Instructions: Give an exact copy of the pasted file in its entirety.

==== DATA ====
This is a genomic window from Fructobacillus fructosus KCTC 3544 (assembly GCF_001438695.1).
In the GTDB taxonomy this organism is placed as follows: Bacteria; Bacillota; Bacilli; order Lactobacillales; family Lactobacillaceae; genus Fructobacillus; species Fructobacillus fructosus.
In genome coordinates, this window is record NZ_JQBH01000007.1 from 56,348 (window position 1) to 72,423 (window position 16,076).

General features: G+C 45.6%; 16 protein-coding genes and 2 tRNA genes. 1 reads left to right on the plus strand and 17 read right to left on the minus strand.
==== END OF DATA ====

This is a genomic window from Fructobacillus fructosus KCTC 3544 (assembly GCF_001438695.1).
In the GTDB taxonomy this organism is placed as follows: Bacteria; Bacillota; Bacilli; order Lactobacillales; family Lactobacillaceae; genus Fructobacillus; species Fructobacillus fructosus.
In genome coordinates, this window is record NZ_JQBH01000007.1 from 56,348 (window position 1) to 72,423 (window position 16,076).

General features: G+C 45.6%; 16 protein-coding genes and 2 tRNA genes. 1 reads left to right on the plus strand and 17 read right to left on the minus strand.